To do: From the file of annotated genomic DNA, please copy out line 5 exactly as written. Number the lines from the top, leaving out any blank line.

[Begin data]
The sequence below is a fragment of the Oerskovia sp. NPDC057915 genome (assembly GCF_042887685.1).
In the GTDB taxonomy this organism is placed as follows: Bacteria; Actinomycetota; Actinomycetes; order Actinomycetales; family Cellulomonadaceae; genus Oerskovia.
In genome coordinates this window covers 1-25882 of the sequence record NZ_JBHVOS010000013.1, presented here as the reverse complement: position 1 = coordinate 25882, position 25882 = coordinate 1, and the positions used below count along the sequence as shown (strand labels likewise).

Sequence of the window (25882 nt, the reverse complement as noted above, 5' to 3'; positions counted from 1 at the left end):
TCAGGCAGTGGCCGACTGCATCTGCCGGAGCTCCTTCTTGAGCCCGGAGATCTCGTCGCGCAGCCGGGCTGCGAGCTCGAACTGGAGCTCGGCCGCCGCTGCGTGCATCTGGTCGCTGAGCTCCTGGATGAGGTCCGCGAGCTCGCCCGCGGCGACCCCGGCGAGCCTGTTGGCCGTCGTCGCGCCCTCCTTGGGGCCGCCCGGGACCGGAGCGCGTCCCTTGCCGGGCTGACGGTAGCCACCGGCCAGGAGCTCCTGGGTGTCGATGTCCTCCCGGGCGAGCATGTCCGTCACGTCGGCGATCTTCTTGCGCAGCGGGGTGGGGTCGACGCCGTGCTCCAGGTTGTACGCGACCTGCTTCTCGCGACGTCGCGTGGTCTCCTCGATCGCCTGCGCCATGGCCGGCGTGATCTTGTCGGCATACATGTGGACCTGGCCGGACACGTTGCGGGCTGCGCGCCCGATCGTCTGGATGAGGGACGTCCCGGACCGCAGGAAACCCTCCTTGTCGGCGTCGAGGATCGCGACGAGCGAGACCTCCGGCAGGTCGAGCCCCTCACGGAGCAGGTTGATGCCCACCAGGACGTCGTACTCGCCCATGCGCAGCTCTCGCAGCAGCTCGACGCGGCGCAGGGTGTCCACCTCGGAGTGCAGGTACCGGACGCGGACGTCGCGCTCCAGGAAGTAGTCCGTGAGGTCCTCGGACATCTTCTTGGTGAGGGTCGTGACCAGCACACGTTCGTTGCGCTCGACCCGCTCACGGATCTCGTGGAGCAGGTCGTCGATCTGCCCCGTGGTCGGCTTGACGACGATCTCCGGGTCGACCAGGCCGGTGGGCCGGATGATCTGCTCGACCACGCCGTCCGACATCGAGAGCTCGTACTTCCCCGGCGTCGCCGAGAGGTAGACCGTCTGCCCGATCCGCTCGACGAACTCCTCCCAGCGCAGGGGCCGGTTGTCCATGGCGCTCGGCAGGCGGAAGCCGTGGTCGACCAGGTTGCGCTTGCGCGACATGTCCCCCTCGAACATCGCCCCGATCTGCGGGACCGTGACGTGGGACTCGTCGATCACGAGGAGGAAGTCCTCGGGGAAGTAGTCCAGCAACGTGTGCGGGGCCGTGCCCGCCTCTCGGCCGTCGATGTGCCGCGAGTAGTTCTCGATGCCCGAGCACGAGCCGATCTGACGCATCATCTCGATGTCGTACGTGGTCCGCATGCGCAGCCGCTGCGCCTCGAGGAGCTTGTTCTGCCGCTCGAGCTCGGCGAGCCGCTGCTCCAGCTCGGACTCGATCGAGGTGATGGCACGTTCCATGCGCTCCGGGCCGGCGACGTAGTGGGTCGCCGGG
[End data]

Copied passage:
TCAGGCAGTGGCCGACTGCATCTGCCGGAGCTCCTTCTTGAGCCCGGAGATCTCGTCGCGCAGCCGGGCTGCGAGCTCGAACTGGAGCTCGGCCGCCGCTGCGTGCATCTGGTCGCTGAGCTCCTGGATGAGGTCCGCGAGCTCGCCCGCGGCGACCCCGGCGAGCCTGTTGGCCGTCGTCGCGCCCTCCTTGGGGCCGCCCGGGACCGGAGCGCGTCCCTTGCCGGGCTGACGGTAGCCACCGGCCAGGAGCTCCTGGGTGTCGATGTCCTCCCGGGCGAGCATGTCCGTCACGTCGGCGATCTTCTTGCGCAGCGGGGTGGGGTCGACGCCGTGCTCCAGGTTGTACGCGACCTGCTTCTCGCGACGTCGCGTGGTCTCCTCGATCGCCTGCGCCATGGCCGGCGTGATCTTGTCGGCATACATGTGGACCTGGCCGGACACGTTGCGGGCTGCGCGCCCGATCGTCTGGATGAGGGACGTCCCGGACCGCAGGAAACCCTCCTTGTCGGCGTCGAGGATCGCGACGAGCGAGACCTCCGGCAGGTCGAGCCCCTCACGGAGCAGGTTGATGCCCACCAGGACGTCGTACTCGCCCATGCGCAGCTCTCGCAGCAGCTCGACGCGGCGCAGGGTGTCCACCTCGGAGTGCAGGTACCGGACGCGGACGTCGCGCTCCAGGAAGTAGTCCGTGAGGTCCTCGGACATCTTCTTGGTGAGGGTCGTGACCAGCACACGTTCGTTGCGCTCGACCCGCTCACGGATCTCGTGGAGCAGGTCGTCGATCTGCCCCGTGGTCGGCTTGACGACGATCTCCGGGTCGACCAGGCCGGTGGGCCGGATGATCTGCTCGACCACGCCGTCCGACATCGAGAGCTCGTACTTCCCCGGCGTCGCCGAGAGGTAGACCGTCTGCCCGATCCGCTCGACGAACTCCTCCCAGCGCAGGGGCCGGTTGTCCATGGCGCTCGGCAGGCGGAAGCCGTGGTCGACCAGGTTGCGCTTGCGCGACATGTCCCCCTCGAACATCGCCCCGATCTGCGGGACCGTGACGTGGGACTCGTCGATCACGAGGAGGAAGTCCTCGGGGAAGTAGTCCAGCAACGTGTGCGGGGCCGTGCCCGCCTCTCGGCCGTCGATGTGCCGCGAGTAGTTCTCGATGCCCGAGCACGAGCCGATCTGACGCATCATCTCGATGTCGTACGTGGTCCGCATGCGCAGCCGCTGCGCCTCGAGGAGCTTGTTCTGCCGCTCGAGCTCGGCGAGCCGCTGCTCCAGCTCGGACTCGATCGAGGTGATGGCACGTTCCATGCGCTCCGGGCCGGCGACGTAGTGGGTCGCCGGG